Renée Jacobs began her career as a photojournalist. Her numerous photojournalism assignments included The New York Times and The Philadelphia Inquirer . She received the Robert F. Kennedy Award for Outstanding Coverage of the Disadvantaged and her work is in the permanent collection of the John F. Kennedy Presidential Library. Her first book, Slow Burn: A Photodocument of Centralia, Pennsylvania was originally published in 1986 and re-issued in 2010 to favorable reviews in The New York Times Review of Books and photo-eye . Renée’s work has been exhibited and published around the world. Monographs of her work include Werkdruck (2012/Editions Galerie Vevais, edited and with an introduction by Jock Sturges); Renée Jacobs’ PARIS (2013/Editions Galerie Vevais) and Reves de Femmes (2014/Editions Bessard).
Magazines that have featured Renée’s work include Silvershotz, Adore Noir, PH Magazine, Fine Art Photo, Nude Magazine, Photoicon, French Photo, B&W Magazine, Focus, FHM Turkey and numerous others. Her interviews of Charis Wilson, Araki, Lillian Bassman, Shelby Lee Adams, Douglas Kirkland and others have been published in magazines around the world. She has been featured in numerous anthologies, such as Taschen’s Mammoth Book of Erotic Photography. Her 2009 & 2010 photo calendars went to #1 on Amazon.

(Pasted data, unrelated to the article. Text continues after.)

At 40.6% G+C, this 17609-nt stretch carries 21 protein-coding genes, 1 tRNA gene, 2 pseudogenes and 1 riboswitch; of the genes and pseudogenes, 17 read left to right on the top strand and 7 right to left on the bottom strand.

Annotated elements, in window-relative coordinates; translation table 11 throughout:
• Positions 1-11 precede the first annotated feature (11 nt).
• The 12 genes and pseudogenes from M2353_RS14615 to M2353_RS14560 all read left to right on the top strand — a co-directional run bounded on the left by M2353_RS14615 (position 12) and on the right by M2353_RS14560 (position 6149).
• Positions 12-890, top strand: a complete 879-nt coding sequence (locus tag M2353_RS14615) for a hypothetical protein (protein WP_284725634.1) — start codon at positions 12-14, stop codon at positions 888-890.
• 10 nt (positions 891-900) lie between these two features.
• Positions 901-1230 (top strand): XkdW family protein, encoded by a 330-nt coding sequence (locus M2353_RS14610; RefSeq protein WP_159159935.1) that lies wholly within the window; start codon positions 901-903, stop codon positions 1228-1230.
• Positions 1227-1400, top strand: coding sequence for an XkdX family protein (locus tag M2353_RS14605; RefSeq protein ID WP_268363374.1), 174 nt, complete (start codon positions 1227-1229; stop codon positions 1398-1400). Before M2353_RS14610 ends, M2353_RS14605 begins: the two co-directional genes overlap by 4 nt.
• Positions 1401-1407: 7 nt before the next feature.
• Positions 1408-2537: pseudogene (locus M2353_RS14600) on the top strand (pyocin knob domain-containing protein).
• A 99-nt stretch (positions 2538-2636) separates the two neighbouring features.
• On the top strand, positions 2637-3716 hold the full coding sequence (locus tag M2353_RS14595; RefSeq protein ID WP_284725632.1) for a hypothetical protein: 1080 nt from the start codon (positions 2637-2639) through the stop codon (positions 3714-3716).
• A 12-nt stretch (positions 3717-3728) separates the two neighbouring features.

Renée Jacobs served as a civil rights lawyer for 15 years before returning to photography.
“Renée Jacobs’ work is the result of a very personal vision and interpretation of women. The female form is her intimate sketchpad. Life is a dream and Renée treats us to exquisite images that are a magical feast for the eyes of the beholder….[With her work, you] are walking past an open door and witnessing beauty … Apparitions and fantasies, their story is left to our imagination . . . Leafing through the pages, you become a voyeur; you experience a
guilty pleasure, un léger frisson, catching a glimpse of forbidden private moments.”
— Douglas & Francoise Kirkland, from the Introduction to Reves de Femmes
“Renée’s pictures have a combination of intensity and honesty that I don’t often encounter… She’s making the pictures because she wants to keep them fixed in her head and heart for all time. Her models trust her to tell the truth about them. And she does . . . The truth is of course half hers, a half that is rich in admiration, and affection. For their part, the models are licensed in the moment to be – without limit or constraint. I feel distinctly privileged to
present this work to you as a singular example of what can be achieved in the photographic medium…”
-Jock Sturges, from the introduction to WERKDRUCK
“This is a book about Paris, about passion, and about pleasure. Jacobs’ depiction of femininity is both an ancient and
a modern one, of women as free spirit – as free as any man. Like Romaine Brooks, Jacobs presents formal elegance,
desire, and beauty all coupled within the allure of sexual magic. The joy sings through Jacobs’ lens.”
— Professor John Wood, from the Introduction to RENÉE JACOBS’ PARIS